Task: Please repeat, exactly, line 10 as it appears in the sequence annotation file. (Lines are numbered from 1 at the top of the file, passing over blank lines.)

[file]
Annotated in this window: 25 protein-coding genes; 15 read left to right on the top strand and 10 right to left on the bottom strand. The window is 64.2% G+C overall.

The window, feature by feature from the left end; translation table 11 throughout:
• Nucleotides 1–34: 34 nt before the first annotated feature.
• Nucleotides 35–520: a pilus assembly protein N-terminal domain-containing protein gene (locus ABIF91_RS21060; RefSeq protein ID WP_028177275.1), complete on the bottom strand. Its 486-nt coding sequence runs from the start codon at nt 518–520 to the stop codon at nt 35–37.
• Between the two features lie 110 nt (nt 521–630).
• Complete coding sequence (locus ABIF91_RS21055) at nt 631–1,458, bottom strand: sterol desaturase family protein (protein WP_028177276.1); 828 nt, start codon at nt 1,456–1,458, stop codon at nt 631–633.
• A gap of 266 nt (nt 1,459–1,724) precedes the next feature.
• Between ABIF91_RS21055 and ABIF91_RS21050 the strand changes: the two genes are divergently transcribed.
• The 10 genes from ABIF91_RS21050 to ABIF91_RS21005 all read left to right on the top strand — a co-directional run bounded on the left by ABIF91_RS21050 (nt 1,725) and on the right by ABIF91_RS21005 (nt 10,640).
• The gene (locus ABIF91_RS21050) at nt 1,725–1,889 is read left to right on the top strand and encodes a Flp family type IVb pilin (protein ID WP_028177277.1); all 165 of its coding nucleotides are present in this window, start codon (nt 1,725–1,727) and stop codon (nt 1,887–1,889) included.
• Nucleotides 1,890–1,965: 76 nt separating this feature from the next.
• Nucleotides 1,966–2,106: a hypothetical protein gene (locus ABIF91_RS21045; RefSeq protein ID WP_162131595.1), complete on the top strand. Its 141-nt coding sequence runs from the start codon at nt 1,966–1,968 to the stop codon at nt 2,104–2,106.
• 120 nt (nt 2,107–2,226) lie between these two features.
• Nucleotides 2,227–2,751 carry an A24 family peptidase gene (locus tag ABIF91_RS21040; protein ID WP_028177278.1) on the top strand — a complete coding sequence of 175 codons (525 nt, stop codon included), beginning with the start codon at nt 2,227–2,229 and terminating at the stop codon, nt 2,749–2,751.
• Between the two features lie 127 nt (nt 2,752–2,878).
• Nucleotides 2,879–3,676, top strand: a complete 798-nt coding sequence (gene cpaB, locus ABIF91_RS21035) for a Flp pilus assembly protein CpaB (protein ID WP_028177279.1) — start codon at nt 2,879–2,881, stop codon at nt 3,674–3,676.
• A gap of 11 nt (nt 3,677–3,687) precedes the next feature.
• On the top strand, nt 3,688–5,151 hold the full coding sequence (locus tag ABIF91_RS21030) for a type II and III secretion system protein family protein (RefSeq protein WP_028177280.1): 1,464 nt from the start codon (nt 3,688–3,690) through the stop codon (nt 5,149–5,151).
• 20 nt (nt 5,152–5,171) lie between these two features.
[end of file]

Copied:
• The gene (locus ABIF91_RS21050) at nt 1,725–1,889 is read left to right on the top strand and encodes a Flp family type IVb pilin (protein ID WP_028177277.1); all 165 of its coding nucleotides are present in this window, start codon (nt 1,725–1,727) and stop codon (nt 1,887–1,889) included.